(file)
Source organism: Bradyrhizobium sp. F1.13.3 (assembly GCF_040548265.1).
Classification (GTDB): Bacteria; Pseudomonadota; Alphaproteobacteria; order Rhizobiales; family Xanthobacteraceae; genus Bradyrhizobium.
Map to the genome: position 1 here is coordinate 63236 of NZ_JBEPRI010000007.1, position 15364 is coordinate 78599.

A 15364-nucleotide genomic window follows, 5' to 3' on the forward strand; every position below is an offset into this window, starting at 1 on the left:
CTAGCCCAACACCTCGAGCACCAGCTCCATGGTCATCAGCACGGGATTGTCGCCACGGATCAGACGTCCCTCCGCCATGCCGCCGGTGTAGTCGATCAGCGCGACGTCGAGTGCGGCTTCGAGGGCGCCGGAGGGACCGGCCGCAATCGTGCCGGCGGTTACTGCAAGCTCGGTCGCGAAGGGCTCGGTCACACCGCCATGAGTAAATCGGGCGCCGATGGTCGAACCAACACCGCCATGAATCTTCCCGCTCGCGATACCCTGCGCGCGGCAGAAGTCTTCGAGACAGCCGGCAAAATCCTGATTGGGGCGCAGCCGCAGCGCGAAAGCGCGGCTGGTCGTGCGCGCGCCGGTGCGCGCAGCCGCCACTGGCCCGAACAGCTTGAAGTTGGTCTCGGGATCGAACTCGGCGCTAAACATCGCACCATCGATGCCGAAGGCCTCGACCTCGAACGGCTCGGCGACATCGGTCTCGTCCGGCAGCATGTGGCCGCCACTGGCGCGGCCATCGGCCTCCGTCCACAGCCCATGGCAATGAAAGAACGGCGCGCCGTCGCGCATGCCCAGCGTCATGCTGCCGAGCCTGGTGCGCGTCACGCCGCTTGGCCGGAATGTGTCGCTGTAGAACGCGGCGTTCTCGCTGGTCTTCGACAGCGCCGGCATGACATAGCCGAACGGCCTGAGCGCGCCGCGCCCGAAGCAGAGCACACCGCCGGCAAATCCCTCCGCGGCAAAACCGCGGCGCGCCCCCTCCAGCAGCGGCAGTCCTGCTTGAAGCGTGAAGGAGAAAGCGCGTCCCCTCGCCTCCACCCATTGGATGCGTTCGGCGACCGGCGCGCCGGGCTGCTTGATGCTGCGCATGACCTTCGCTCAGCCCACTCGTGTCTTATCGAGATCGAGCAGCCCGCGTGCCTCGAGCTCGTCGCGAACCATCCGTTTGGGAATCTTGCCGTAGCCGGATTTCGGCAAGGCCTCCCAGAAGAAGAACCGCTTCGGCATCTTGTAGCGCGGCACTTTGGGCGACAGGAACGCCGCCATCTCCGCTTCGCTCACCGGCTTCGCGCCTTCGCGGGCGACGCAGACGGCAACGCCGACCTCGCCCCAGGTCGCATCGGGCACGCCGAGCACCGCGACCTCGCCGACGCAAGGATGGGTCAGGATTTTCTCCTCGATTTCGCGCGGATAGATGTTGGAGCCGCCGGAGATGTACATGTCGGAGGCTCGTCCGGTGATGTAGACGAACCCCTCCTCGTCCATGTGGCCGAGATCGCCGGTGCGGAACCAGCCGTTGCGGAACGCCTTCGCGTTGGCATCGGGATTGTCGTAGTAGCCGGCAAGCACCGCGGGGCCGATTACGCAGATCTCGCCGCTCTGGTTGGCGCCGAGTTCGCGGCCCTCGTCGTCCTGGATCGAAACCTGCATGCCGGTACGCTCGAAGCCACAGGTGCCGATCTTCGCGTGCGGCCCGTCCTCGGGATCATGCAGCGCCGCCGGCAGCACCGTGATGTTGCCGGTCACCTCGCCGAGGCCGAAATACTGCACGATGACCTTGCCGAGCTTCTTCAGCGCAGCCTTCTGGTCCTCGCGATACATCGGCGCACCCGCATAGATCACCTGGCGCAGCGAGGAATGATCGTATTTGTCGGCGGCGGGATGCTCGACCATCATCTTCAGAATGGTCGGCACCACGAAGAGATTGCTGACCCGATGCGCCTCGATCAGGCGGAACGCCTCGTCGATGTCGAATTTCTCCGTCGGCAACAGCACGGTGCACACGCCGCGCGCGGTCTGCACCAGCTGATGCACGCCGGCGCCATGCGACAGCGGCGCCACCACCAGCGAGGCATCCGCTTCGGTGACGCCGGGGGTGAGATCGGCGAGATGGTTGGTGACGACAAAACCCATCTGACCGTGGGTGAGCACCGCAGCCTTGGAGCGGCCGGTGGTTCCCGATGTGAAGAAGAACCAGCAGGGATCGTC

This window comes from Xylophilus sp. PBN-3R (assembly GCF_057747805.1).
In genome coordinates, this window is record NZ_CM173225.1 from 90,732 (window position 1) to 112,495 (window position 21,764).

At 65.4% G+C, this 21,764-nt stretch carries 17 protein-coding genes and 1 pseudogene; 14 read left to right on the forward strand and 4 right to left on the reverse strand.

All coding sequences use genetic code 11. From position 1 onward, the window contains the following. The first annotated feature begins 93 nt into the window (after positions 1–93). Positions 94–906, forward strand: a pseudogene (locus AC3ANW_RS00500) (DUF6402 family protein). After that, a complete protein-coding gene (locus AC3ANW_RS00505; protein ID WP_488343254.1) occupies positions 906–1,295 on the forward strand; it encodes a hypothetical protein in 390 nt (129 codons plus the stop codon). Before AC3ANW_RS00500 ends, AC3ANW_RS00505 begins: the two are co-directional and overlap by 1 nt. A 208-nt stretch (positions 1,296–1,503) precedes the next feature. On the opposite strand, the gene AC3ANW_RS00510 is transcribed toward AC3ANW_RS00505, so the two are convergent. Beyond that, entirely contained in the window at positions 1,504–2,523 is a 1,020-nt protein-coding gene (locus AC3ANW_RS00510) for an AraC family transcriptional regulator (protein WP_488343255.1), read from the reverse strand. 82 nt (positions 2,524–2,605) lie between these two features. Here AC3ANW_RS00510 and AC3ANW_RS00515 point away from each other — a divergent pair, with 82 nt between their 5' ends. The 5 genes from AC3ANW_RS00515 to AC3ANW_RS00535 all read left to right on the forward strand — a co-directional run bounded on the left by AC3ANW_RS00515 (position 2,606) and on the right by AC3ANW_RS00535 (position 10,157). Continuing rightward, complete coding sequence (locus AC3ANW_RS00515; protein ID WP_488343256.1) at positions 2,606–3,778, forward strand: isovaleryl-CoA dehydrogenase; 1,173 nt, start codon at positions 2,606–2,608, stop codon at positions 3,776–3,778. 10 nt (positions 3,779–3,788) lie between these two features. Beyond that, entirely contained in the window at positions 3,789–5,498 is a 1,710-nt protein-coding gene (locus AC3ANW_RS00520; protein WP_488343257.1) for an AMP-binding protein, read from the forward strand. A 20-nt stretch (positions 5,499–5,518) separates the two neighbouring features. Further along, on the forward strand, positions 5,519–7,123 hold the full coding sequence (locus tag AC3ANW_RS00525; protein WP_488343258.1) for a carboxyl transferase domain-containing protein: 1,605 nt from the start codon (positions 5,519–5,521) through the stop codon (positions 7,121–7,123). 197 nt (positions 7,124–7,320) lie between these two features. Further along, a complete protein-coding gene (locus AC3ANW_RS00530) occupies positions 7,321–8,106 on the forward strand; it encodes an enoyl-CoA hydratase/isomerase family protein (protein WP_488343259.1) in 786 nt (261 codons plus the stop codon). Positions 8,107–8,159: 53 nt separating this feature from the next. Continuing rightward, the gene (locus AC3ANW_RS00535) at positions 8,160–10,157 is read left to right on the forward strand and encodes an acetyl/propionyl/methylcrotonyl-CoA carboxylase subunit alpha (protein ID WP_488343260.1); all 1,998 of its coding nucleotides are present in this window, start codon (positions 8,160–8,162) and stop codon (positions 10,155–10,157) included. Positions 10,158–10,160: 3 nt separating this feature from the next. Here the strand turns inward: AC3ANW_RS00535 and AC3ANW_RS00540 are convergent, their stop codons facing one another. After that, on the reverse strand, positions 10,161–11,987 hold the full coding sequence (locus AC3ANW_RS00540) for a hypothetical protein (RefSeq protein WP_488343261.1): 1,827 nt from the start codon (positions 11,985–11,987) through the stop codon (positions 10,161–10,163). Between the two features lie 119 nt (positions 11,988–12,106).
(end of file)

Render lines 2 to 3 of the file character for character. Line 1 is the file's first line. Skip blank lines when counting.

Classification (GTDB): Bacteria; Pseudomonadota; Alphaproteobacteria; order Rhizobiales; family Xanthobacteraceae; genus Bradyrhizobium.
Map to the genome: position 1 here is coordinate 63236 of NZ_JBEPRI010000007.1, position 15364 is coordinate 78599.